Obama’s decision came as a result of intense pressure from the military brass, reinforced by the debacle suffered by the US-trained Iraqi Army during the summer, when it collapsed in the face of an offensive spearheaded by the Sunni fundamentalist group Islamic State in Iraq and Syria (ISIS), an offshoot of Al Qaeda.

According to the Times account, there was a conflict between “the promise Mr. Obama made to end the war in Afghanistan, versus the demands of the Pentagon that American troops be able to successfully fulfill their remaining missions in the country.”

Civilian advisers pushed for maintaining the longstanding pledge to end US combat operations in Afghanistan. According to the Times, “the military pushed back, and generals both at the Pentagon and in Afghanistan urged Mr. Obama to define the mission more broadly to allow American troops to attack the Taliban.”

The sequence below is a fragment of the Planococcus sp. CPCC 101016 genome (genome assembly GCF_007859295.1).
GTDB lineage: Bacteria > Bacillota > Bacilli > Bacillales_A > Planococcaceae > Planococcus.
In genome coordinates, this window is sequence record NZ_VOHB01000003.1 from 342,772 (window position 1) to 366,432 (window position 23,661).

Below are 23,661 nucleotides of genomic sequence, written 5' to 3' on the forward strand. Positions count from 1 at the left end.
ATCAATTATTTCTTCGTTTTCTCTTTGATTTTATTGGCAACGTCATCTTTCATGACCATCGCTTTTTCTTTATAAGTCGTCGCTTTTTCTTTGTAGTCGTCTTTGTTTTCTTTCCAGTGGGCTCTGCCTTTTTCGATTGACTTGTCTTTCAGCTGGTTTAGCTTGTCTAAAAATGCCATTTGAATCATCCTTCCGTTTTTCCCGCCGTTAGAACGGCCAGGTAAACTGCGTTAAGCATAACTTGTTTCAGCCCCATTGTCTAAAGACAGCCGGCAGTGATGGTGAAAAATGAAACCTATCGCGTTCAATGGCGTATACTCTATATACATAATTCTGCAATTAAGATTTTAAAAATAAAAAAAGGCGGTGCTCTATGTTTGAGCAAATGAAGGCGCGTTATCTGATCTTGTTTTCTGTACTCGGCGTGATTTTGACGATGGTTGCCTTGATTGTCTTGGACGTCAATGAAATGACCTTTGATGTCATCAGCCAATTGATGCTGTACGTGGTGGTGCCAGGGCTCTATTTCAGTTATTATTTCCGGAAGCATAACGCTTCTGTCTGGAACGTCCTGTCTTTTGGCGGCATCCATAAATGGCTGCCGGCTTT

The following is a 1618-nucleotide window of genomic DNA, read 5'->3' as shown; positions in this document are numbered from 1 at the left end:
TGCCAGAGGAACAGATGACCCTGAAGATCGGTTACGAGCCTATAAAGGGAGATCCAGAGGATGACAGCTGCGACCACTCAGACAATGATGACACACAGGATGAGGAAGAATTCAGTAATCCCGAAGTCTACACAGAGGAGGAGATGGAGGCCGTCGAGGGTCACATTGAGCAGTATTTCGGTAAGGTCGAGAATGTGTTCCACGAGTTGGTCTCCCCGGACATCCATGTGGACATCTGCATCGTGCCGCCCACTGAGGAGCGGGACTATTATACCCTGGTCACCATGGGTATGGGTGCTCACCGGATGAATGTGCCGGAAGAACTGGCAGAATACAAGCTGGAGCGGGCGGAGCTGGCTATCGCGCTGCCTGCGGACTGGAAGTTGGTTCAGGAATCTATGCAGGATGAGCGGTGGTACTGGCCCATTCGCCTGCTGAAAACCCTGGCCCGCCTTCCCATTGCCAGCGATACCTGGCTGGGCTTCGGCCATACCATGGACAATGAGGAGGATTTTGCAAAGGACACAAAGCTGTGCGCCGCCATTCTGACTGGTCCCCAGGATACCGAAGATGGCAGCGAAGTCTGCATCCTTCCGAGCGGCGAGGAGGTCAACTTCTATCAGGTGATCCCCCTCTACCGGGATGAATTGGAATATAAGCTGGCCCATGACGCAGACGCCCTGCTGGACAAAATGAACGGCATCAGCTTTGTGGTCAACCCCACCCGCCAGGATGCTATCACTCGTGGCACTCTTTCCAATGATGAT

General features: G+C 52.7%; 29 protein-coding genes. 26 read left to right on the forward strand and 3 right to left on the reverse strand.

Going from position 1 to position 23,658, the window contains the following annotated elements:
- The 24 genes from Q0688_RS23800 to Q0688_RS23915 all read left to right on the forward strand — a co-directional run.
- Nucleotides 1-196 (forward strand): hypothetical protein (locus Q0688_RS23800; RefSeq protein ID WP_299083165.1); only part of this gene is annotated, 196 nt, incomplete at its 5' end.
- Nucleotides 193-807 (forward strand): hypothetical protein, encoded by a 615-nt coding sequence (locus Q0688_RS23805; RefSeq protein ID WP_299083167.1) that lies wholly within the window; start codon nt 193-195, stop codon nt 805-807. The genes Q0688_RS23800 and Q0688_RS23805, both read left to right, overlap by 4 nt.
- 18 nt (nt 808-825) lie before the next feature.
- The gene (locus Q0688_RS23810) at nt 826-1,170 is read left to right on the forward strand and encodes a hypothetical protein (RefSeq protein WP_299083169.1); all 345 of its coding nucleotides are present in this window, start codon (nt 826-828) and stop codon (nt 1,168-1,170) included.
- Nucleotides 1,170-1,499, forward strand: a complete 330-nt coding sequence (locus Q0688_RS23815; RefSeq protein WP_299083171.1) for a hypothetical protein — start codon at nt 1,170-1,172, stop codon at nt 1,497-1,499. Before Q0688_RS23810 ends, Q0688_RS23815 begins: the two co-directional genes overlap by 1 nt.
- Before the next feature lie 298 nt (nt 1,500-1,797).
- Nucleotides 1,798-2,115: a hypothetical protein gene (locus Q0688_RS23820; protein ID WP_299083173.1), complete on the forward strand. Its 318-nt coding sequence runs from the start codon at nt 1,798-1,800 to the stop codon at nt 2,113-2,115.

“There was a school of thought that wanted the mission to be very limited, focused solely on Al Qaeda,” one official told the Times, adding, “the military pretty much got what it wanted.”

This account, unlike many “official” leaks from the White House and Pentagon, rings true because it underscores who actually calls the shots in official Washington. Democrats and Republicans, presidents and congressmen, come and go, serving as the political front men for Wall Street and the military-intelligence apparatus, the real decision-makers.

According to several press reports, there were additional reasons of a legal and political character for the White House reversal on Afghanistan. On December 31, Operation Enduring Freedom, the name given by the Bush administration to its invasion and occupation of Afghanistan, comes to an end.